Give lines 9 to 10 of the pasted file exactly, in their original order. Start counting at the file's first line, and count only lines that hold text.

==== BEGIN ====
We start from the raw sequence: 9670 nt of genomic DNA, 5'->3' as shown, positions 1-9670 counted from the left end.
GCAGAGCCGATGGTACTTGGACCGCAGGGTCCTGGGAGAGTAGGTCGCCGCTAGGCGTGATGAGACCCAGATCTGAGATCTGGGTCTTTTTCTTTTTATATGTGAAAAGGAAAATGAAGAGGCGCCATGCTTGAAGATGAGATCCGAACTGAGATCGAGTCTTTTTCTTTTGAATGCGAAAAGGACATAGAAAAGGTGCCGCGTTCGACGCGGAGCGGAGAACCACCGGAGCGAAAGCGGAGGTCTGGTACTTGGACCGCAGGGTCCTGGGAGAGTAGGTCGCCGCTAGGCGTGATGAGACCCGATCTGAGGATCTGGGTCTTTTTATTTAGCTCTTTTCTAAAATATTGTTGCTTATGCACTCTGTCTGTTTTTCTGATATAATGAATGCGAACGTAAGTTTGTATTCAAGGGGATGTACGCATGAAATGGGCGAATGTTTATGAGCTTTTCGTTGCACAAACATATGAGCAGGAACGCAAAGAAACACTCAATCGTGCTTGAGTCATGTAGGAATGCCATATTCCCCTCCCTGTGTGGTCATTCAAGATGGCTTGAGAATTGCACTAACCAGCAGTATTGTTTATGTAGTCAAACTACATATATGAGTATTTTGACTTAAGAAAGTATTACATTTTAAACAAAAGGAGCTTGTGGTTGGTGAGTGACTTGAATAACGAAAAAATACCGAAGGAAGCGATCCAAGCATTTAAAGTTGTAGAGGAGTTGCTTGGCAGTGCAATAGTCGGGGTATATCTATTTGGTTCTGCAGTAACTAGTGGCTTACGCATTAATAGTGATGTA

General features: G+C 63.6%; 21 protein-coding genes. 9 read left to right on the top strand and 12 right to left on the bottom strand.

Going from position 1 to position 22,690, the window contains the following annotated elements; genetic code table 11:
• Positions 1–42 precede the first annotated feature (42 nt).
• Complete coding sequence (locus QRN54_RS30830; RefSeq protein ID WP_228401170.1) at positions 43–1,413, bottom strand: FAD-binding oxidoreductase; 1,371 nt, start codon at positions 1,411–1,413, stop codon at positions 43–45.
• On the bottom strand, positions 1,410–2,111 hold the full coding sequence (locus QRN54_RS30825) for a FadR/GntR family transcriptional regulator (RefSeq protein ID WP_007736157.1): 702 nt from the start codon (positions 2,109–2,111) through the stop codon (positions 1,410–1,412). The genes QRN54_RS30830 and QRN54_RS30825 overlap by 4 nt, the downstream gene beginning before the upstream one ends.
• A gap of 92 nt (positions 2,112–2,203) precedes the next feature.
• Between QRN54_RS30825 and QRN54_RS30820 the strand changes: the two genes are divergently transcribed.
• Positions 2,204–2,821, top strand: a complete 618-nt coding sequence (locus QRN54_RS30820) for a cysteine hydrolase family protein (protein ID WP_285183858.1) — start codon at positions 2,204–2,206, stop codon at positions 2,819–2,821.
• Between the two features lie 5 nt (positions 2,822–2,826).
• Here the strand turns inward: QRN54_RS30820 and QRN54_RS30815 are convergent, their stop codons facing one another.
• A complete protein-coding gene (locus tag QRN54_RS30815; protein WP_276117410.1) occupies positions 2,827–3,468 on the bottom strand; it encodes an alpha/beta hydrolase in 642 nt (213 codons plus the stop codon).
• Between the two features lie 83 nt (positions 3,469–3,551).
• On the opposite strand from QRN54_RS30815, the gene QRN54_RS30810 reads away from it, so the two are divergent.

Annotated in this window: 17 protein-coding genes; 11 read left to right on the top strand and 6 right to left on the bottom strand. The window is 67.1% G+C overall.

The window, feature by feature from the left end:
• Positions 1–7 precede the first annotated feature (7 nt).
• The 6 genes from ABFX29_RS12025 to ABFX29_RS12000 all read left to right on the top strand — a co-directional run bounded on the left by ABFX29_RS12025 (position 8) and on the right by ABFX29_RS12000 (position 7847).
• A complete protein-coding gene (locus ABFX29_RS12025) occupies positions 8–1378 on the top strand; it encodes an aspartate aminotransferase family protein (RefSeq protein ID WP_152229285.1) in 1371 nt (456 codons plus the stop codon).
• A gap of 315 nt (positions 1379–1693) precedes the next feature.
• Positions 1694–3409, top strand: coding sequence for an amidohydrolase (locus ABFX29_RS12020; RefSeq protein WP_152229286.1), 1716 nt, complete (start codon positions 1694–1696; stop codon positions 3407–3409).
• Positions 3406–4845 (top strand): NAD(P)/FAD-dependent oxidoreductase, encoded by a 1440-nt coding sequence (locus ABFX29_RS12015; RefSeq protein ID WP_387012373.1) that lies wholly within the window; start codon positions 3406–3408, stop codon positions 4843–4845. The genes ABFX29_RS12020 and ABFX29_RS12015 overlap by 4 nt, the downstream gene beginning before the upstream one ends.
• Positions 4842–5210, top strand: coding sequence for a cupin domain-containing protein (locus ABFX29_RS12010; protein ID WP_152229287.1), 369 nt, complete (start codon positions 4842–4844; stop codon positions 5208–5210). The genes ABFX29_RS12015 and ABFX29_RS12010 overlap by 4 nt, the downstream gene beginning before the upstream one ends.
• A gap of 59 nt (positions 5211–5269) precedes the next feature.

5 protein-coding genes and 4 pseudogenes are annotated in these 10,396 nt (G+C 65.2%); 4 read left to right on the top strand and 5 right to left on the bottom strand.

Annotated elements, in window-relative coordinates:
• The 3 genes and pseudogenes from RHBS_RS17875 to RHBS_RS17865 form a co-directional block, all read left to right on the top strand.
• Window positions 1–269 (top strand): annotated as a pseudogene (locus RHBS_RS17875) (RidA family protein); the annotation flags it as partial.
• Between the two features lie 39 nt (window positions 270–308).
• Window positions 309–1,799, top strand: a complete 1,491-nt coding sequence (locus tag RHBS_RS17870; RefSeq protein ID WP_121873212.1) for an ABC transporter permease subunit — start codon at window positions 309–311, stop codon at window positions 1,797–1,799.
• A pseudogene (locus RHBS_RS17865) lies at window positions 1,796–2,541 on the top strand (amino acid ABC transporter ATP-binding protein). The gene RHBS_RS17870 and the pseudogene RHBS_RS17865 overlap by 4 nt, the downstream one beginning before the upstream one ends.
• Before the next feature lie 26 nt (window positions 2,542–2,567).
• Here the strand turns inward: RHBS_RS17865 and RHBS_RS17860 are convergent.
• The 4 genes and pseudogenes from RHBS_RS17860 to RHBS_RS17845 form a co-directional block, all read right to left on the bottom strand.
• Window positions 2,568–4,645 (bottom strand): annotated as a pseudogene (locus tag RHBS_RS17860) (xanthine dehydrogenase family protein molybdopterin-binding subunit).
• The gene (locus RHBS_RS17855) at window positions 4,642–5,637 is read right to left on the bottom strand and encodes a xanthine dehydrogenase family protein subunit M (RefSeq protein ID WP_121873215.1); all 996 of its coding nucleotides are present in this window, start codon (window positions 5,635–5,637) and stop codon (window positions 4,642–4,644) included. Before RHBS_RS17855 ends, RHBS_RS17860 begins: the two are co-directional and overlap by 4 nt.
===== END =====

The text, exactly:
• Between QRN54_RS30825 and QRN54_RS30820 the strand changes: the two genes are divergently transcribed.
• Positions 2,204–2,821, top strand: a complete 618-nt coding sequence (locus QRN54_RS30820) for a cysteine hydrolase family protein (protein ID WP_285183858.1) — start codon at positions 2,204–2,206, stop codon at positions 2,819–2,821.